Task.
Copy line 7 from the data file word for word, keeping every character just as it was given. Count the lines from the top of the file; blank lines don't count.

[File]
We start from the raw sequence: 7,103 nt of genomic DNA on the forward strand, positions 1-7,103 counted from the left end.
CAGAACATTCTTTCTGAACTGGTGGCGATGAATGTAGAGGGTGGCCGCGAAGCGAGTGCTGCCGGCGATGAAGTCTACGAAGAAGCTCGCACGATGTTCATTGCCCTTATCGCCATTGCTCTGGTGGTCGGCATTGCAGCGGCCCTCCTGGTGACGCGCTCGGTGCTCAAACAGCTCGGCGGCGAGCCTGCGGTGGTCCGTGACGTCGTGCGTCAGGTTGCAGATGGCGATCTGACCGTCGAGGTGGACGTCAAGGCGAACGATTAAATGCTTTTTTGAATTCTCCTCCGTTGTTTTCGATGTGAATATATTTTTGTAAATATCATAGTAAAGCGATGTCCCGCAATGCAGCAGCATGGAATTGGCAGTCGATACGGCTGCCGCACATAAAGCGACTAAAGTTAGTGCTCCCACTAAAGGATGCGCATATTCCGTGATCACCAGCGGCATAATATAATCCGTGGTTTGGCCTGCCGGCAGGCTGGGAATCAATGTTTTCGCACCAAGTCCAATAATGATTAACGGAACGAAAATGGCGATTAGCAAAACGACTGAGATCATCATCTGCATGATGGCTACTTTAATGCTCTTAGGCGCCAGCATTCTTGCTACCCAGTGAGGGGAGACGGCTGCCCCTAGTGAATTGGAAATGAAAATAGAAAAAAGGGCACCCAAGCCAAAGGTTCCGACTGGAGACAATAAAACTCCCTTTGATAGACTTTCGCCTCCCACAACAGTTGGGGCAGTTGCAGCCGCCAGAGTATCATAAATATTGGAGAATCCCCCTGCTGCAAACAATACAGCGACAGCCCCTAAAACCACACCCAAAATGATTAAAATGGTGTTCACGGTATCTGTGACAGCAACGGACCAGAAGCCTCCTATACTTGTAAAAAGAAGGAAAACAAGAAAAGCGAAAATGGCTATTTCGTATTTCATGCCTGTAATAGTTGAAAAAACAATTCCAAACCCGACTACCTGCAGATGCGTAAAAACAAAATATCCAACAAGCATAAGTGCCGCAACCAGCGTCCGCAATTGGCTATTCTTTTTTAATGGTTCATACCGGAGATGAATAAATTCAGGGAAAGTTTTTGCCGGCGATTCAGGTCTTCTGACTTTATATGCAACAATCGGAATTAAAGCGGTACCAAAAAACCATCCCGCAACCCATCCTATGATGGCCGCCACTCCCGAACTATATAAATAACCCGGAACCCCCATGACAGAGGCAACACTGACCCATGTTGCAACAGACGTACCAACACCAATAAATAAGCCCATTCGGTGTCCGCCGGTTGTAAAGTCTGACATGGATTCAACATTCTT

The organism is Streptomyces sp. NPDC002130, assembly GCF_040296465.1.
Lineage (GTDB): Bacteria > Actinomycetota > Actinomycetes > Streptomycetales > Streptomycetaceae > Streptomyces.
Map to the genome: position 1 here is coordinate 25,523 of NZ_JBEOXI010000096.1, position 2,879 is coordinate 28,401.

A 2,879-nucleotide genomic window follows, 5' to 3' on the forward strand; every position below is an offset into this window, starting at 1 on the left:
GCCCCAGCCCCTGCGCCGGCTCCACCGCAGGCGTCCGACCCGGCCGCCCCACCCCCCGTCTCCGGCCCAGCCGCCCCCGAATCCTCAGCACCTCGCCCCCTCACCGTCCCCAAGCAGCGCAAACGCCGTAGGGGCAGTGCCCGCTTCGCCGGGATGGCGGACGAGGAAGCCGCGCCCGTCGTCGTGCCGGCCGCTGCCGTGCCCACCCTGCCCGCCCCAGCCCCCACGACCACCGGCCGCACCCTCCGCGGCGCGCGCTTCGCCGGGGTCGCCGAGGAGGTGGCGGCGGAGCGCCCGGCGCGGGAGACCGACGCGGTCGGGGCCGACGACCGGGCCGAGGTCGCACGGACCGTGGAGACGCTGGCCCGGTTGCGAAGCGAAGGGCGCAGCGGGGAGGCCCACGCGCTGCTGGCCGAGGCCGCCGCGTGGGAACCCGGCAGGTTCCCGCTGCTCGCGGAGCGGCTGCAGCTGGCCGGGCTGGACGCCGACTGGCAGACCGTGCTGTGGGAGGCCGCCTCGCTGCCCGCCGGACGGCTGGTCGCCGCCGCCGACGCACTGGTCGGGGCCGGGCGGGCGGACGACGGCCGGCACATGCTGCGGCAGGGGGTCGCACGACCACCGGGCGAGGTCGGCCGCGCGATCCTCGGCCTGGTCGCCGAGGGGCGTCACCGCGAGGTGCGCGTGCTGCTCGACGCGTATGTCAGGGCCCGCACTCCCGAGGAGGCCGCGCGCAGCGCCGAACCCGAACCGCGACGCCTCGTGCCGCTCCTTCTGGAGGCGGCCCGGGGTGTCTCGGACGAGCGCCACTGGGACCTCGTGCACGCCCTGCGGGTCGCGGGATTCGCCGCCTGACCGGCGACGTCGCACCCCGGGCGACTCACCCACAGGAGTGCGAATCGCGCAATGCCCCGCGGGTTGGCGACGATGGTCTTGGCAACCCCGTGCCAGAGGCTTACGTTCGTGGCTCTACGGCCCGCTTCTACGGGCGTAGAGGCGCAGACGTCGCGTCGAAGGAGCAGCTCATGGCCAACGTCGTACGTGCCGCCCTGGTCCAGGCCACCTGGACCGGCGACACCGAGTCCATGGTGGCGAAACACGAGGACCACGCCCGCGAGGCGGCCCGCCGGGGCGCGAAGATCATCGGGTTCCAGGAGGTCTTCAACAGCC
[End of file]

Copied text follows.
GCCCCAGCCCCTGCGCCGGCTCCACCGCAGGCGTCCGACCCGGCCGCCCCACCCCCCGTCTCCGGCCCAGCCGCCCCCGAATCCTCAGCACCTCGCCCCCTCACCGTCCCCAAGCAGCGCAAACGCCGTAGGGGCAGTGCCCGCTTCGCCGGGATGGCGGACGAGGAAGCCGCGCCCGTCGTCGTGCCGGCCGCTGCCGTGCCCACCCTGCCCGCCCCAGCCCCCACGACCACCGGCCGCACCCTCCGCGGCGCGCGCTTCGCCGGGGTCGCCGAGGAGGTGGCGGCGGAGCGCCCGGCGCGGGAGACCGACGCGGTCGGGGCCGACGACCGGGCCGAGGTCGCACGGACCGTGGAGACGCTGGCCCGGTTGCGAAGCGAAGGGCGCAGCGGGGAGGCCCACGCGCTGCTGGCCGAGGCCGCCGCGTGGGAACCCGGCAGGTTCCCGCTGCTCGCGGAGCGGCTGCAGCTGGCCGGGCTGGACGCCGACTGGCAGACCGTGCTGTGGGAGGCCGCCTCGCTGCCCGCCGGACGGCTGGTCGCCGCCGCCGACGCACTGGTCGGGGCCGGGCGGGCGGACGACGGCCGGCACATGCTGCGGCAGGGGGTCGCACGACCACCGGGCGAGGTCGGCCGCGCGATCCTCGGCCTGGTCGCCGAGGGGCGTCACCGCGAGGTGCGCGTGCTGCTCGACGCGTATGTCAGGGCCCGCACTCCCGAGGAGGCCGCGCGCAGCGCCGAACCCGAACCGCGACGCCTCGTGCCGCTCCTTCTGGAGGCGGCCCGGGGTGTCTCGGACGAGCGCCACTGGGACCTCGTGCACGCCCTGCGGGTCGCGGGATTCGCCGCCTGACCGGCGACGTCGCACCCCGGGCGACTCACCCACAGGAGTGCGAATCGCGCAATGCCCCGCGGGTTGGCGACGATGGTCTTGGCAACCCCGTGCCAGAGGCTTACGTTCGTGGCTCTACGGCCCGCTTCTACGGGCGTAGAGGCGCAGACGTCGCGTCGAAGGAGCAGCTCATGGCCAACGTCGTACGTGCCGCCCTGGTCCAGGCCACCTGGACCGGCGACACCGAGTCCATGGTGGCGAAACACGAGGACCACGCCCGCGAGGCGGCCCGCCGGGGCGCGAAGATCATCGGGTTCCAGGAGGTCTTCAACAGCC